Any prediction at this time about the size of California’s 2009 pistachio crop, of course, is still a crapshoot. Water worries are weighing heavily on the minds of many growers who are concerned about the impact of short water supplies on their ability to hold production and quality through harvest. In addition, some are dismayed by the weak bud wood they’re seeing in their orchards. Others are heartened by the sight of a tremendous bud set on some of their trees.

Meanwhile, there’s reason for optimism on the price side. The worldwide industry started this year with about 30 percent to 35 percent less supply than in 2008,” reports Jim Zion, managing partner of Meridian Nut Growers in Clovis, Calif. This has helped strengthen pistachio prices, currently in the range of $3.20 to $3.50 for wholesale roasted and salted nuts, compared to almonds and walnuts.

The recent weakening of the dollar is adding to the attractiveness of pistachios in the European market, which buys about 30 percent of U.S. production. The worldwide economic downturn could dampen price prospects. So far, so good. While demand here at home is off a little, he points out, exports have been fairly strong.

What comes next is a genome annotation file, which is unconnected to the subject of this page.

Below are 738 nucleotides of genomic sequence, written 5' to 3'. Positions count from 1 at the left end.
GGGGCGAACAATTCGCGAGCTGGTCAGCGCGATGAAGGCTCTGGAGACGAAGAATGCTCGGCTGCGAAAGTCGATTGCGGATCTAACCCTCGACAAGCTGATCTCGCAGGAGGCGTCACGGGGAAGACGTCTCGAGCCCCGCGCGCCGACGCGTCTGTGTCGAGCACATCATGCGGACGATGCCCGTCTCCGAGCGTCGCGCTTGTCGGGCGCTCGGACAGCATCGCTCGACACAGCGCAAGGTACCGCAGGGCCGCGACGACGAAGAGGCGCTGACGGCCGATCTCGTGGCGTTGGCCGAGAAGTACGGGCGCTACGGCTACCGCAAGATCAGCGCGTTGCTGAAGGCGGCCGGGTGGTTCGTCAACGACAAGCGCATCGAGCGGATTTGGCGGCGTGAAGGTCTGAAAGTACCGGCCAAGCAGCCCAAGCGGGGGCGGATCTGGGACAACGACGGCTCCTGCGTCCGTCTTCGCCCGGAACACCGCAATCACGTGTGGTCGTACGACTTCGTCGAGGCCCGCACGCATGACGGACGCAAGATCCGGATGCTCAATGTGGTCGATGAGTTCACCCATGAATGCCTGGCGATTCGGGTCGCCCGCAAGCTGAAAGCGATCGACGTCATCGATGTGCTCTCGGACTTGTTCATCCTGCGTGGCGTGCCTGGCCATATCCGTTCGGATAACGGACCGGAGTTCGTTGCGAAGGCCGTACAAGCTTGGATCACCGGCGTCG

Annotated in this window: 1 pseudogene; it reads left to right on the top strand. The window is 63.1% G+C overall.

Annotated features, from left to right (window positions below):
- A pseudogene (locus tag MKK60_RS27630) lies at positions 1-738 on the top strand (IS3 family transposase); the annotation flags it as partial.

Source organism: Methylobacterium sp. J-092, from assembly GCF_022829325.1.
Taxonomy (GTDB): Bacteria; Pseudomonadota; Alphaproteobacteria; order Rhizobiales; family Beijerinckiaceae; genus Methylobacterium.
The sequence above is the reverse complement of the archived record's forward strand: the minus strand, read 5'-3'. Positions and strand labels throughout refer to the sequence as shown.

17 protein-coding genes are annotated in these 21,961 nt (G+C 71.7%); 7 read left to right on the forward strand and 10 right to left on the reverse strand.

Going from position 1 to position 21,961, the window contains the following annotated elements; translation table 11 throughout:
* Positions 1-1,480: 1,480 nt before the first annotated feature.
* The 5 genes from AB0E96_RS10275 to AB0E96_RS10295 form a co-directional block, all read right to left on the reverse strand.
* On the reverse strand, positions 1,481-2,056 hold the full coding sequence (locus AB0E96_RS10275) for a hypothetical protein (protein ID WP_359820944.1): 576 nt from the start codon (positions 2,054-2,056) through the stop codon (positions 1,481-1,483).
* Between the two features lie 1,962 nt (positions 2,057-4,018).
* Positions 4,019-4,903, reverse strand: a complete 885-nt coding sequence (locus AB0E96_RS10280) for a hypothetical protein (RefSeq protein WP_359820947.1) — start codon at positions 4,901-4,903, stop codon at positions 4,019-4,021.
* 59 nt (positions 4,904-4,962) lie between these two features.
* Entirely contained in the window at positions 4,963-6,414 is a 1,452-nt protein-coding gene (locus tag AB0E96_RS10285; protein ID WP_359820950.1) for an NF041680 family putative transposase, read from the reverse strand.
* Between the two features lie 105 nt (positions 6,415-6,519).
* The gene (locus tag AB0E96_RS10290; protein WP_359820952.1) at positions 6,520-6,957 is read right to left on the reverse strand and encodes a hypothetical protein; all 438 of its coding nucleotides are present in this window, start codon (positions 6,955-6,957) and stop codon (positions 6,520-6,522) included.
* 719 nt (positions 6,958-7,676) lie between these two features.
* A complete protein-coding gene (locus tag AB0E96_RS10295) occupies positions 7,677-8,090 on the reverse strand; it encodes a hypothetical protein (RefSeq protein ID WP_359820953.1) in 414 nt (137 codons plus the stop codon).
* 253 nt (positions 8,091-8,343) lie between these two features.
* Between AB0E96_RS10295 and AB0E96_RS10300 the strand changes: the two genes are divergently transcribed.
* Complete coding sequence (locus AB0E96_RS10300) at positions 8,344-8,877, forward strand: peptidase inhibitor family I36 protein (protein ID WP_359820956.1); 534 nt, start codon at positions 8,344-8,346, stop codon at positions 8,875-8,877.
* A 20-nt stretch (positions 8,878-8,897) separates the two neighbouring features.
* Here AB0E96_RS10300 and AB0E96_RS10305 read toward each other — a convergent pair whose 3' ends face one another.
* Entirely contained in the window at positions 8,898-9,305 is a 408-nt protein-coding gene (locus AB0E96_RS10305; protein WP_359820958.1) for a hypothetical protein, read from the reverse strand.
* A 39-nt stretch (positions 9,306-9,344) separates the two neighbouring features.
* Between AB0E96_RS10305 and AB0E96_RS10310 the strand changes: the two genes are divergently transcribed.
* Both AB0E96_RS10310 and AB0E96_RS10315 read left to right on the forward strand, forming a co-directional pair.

“The big unknown in terms of price is Iran,” says Zion. “We’re hearing that the severe frost which hit orchards there last year probably cut production. It’s doubtful that growers can produce the big crop that they originally expected.

“The overall inventory levels of California’s 2008 crop will be very manageable,” he says. “Typically in the past, the state’s growers have produced about 425 to 475 million pounds annually, leaving about 75 million pounds to carry over into the next year. In 2008, production totaled about 350 to 375 million pounds."

No matter how beneficial a shortfall in production might be on prices in the short run, it could spell trouble for the future. “That would not allow for growth in the market,” he cautions. “The industry is trying to move the demand needle up. But, you also need to have product to meet an increased demand. If you don’t, buyers in the long run find something else.”